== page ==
View from City Road: Raised eyebrows at Lasmo results

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The Independent Online
A MILD flurry of interest in Lasmo shares accompanied the oil exploration and development company's better-than-expected interim figures yesterday. It lasted about as long as it took the City to find the interest paid/received line. The surprise that greeted the discovery that this showed a credit of pounds 6m was almost audible.

Lasmo has net debts of about pounds 914m thanks to the messy purchase last December of its rival, Ultramar. The gloomier brokers had expected a hefty interest charge to contribute to losses of up to pounds 10m. Instead the surprise capitalisation of a one-off pounds 22m 'holding charge' on Ultramar's downstream activities - sold in July - plus pounds 27m of interest on the costs of bringing fields into production meant Lasmo could show a post-tax profit of pounds 26m (1991 loss pounds 2m).

This energetic re-allocation of costs between the balance sheet and the profit-and- loss account was presumably accounted for by Lasmo's determination to maintain the interim dividend at 2.3p a share, a move that cost it pounds 17m. Lasmo shares have been reeling in recent weeks, losing more than a quarter of their value in the past month, partly in anticipation of a cut. Nevertheless, a lower final dividend still looks likely - an impression that a cautiously worded policy statement about 'maintaining dividends in real terms over the longer term subject to financial prudence' did little to dispel.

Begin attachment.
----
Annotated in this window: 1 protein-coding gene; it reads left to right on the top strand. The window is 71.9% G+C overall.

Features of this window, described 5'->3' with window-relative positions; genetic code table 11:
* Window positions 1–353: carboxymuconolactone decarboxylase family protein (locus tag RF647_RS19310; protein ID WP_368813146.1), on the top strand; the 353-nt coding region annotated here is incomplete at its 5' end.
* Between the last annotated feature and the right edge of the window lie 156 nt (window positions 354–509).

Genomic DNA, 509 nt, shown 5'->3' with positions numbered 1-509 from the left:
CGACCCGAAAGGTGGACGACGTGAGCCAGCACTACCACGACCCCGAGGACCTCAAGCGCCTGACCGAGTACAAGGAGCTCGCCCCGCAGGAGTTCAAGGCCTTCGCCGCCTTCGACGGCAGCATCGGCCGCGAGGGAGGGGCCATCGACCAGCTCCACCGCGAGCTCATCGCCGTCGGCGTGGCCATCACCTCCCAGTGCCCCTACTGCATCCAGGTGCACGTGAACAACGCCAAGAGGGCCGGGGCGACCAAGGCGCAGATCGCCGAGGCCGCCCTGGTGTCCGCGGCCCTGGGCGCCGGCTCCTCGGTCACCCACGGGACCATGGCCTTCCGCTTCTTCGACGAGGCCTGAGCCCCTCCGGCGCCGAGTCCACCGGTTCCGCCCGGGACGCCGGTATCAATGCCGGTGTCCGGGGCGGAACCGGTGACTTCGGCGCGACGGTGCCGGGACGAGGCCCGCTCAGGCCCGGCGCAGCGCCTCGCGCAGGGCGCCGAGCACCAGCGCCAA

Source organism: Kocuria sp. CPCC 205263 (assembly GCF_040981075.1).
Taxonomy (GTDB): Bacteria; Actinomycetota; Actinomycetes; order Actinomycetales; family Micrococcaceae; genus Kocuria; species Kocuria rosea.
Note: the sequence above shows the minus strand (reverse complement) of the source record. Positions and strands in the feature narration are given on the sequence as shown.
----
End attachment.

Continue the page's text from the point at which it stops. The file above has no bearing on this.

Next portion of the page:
With that prospect hanging over the shares, and with a troubled two years ahead before Lasmo starts to benefit from the Ultramar acquisition, the investment outlook is poor. On the gloomier assessments, the shares, at 134p, are backed by net assets of about 160p. With a discount of, say, 25 per cent, that might indicate a floor for the shares of 120p. US buying, boosted by a weak dollar, might see a run up to 140p- 150p. But in that case a substantial number of unwilling Ultramar investors will probably take the opportunity to sell. In the absence of that ever-anticipated, ever-elusive bid, or an oil price significantly higher than dollars 20 a barrel, that will cap the price.

On fundamentals, investors should expect to have to hang on for at least two years. Unfortunately, soon after Lasmo starts looking more attractive it will also start needing more reserves to develop. With capital spending peaking this year, it is unlikely to get those replacement reserves from its own portfolio. Which is roughly where it was before it bought Ultramar. Same problem, bigger company.